|Comparative Study of Constitutions of OIC Countries, 2012 Update|
USCIRF’s 2012 report, “The Religion-State Relationship & the Right to Freedom of Religion or Belief: A Comparative Textual Analysis of the Constitutions of Majority Muslim Countries and Other OIC Members,” analyzes how constitutions of countries belonging to the OIC treat issues of human rights and religious freedom. This study, which updates a study USCIRF undertook in 2005, focuses on 56 countries. The study finds that these countries, stretching from Europe to Africa through the Middle East and into Asia, encompass a variety of constitutional arrangements addressing the role of Islam and the scope of religious freedom and other related human rights. A constitution’s text is important as both a statement of fundamental law and national aspirations, and a tool for those seeking to enforce its promises.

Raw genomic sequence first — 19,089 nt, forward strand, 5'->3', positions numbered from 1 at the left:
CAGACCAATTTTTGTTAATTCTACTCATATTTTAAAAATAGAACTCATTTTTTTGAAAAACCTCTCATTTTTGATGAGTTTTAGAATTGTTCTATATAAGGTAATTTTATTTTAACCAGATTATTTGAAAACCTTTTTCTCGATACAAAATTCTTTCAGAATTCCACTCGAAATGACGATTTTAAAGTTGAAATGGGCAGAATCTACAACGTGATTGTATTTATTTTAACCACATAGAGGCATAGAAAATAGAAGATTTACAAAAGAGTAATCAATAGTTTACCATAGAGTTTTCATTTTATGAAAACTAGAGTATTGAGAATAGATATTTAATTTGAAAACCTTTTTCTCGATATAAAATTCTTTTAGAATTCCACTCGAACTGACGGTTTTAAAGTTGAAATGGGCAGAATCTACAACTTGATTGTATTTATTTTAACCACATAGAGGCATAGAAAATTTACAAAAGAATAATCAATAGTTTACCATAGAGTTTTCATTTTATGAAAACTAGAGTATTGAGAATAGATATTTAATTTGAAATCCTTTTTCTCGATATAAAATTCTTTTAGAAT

To read the full report (with appendices), click here.
To read the report (without appendices), click here.
To read the report (without appendices) in Arabic, click here.
To read a two-page summary of the report, click here.
To read a summary of the international standards for constitutional religious freedom protections in English, click here.
To read a summary of the international standards for constitutional religious freedom protections in Arabic, click here.